Low-Cost Handheld Spectrum Analyzer (RF Explorer)By Tom Carpenter On 09/27/2017 - 174 Comments
The RF Explorer device is a useful tool for the price point. At under $300 U.S., the price is much easier to accommodate than other, more advanced, handheld spectrum analyzers. The device can be purchased here: http://rfexplorer.com/purchase/
Additional purchase locations can be found here: http://j3.rf-explorer.com/buy-online.
The current model of the RF Explorer offers both 2.4 GHz and 5 GHz band analysis. Some models may be 2.4 GHz-only, so be careful when selecting your unit. I received a loaner from the WLAN Pros Lending Library (available at https://www.wlanpros.com/product-category/lending-library/) and it was a 2.4 GHz-only model. I purchased the dual-band model from rfexplorer.com for $270 and can perform analysis in both bands with it. The following images show the 2.4 GHz model from the WLAN Pros Lending Library.
Figure 1: RF Explorer Entire View
Figure 2: RF Explorer Screen View
The spectrum view can show a wider range or narrower range of frequencies depending on your desired view. However, the view shows 112 sweep steps only. Therefore, if you view the entire 2.4 GHz band, for example, you will be viewing it with a much lower resolution. To increase the resolution, change to a lower frequency range. For example, you could view 25 MHz of bandwidth with the center frequency set to 2.437 so that channel 6 is analyzed in higher resolution bandwidth. When you do this, the typical 802.11 spectrum masks begin to show, which are not as easily seen when sweeping the entire 2.4 GHz band. The following figure shows this basic configuration.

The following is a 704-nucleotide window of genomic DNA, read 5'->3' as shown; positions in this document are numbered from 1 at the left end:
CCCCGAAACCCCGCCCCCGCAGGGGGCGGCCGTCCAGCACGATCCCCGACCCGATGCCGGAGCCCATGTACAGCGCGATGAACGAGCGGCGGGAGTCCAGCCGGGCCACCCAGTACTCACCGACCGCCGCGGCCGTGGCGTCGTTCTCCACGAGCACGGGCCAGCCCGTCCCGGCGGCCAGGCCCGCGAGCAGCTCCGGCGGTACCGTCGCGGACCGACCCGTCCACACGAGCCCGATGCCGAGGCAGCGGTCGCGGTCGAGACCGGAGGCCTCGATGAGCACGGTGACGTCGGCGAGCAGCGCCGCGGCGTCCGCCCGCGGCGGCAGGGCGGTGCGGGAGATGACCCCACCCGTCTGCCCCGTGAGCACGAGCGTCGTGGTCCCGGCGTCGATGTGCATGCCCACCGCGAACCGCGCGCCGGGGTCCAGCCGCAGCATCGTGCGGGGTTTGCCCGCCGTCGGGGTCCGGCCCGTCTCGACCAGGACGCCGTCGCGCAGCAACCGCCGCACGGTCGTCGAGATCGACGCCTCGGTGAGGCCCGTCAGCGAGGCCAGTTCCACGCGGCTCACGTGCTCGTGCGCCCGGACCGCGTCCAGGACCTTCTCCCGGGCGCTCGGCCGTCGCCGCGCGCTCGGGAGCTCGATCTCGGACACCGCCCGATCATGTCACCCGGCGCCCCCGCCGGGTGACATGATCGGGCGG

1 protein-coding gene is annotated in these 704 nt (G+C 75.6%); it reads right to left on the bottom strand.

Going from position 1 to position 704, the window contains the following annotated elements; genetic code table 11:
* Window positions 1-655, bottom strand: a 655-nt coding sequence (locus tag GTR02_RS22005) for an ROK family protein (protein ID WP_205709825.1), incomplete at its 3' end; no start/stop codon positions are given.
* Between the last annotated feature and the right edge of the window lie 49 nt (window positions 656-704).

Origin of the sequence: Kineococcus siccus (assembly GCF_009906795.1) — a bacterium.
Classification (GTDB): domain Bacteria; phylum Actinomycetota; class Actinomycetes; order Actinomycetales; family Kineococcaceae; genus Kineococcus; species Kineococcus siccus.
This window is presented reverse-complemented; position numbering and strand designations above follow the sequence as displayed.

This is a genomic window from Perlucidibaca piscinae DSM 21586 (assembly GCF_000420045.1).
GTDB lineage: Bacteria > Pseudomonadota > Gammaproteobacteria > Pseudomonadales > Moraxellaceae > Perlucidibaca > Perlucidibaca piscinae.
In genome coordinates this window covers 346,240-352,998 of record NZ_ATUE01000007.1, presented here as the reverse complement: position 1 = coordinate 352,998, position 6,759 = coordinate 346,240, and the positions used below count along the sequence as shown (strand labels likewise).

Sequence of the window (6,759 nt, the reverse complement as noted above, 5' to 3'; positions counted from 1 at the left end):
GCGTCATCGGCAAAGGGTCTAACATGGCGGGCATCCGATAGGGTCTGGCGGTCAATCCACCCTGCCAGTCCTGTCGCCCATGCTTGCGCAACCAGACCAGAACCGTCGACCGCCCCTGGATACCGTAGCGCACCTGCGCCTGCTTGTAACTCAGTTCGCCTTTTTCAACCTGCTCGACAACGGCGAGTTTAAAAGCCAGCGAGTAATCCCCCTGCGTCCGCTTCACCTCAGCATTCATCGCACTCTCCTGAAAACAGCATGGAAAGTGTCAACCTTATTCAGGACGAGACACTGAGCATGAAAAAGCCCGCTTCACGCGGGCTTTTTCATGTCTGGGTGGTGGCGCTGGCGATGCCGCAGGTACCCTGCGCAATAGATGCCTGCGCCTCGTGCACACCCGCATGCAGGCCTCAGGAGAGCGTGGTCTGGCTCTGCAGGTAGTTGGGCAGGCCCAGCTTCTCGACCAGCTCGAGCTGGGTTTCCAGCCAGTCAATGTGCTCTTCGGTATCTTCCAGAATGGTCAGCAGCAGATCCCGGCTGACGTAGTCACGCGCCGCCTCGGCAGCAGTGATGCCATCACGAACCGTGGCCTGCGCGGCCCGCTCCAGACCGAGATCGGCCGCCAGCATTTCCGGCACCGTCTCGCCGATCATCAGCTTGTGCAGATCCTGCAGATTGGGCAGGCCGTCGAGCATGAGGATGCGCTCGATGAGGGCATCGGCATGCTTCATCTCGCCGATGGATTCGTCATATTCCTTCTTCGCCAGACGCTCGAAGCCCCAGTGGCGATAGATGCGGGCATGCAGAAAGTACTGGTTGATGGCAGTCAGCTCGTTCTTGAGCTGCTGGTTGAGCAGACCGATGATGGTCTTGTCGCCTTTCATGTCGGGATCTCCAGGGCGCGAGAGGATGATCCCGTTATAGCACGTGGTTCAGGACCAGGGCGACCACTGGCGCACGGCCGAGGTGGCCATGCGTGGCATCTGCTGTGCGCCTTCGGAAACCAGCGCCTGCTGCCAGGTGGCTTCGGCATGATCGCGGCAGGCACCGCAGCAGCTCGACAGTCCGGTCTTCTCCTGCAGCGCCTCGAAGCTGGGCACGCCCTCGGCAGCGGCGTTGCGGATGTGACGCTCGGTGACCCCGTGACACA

Figure 3: RF Explorer on Channel 6
In the above image, the -29.0 value is a reference to the highest dBm value seen on the center frequency, revealing that the device can be used to measure signal strength at various locations. However, this only shows signal strength and there is no way to see the Wi-Fi AP generating the signal in the Spectrum Analyzer view.
The amplitude resolution of the analyzer is .5 dBm, which indicates that it may detect power level variances in RF energy at ½ decibel. The typical accuracy of this reading is +/- 3 dB in typical devices. The frequency resolution is 1 KHz and the resolution bandwidth (RBW) varies, depending on sweep width (range of frequencies swept) from 58 KHz to 812 KHz. This is very acceptable for quick-and-dirty spectrum analysis tasks like looking for a non-Wi-Fi interferer or evaluating the noise floor in an environment.
In addition to use as a handheld scanner, software is available to use the device as a USB spectrum analysis adapter with Windows. The following image shows the Touchstone software that can be used with the device.
Figure 4: Touchstone Analyzer Software
In addition to the waterfall view shown in the bottom portion of the above image, the software supports a density map view shown below:
Figure 5: Touchstone Software Density Map View
Finally, if you acquire the Wi-Fi Spectrum Analyzer & Network Discovery version, you will have internal views like the following that do show Wi-Fi channels and signal strengths for those channels.
Figure 6: RF Explorer Wi-Fi Channels View
NOTE: To charge the battery in RF Explorer, the switch must be set to ON. The wiring to the battery is only active (from the USB port) when the switch is on.
If you want to try out a basic handheld spectrum analyzer. The RF Explorer may be a good choice. If you don't want to risk the purchase, you can always acquire one from the WLAN Pros Lending Library, though you may have to wait a little while to get one, and then make the purchase if you determine it meets your needs.Tagged with: spectrum analyzer, spectrum analysis, rf explorer, usb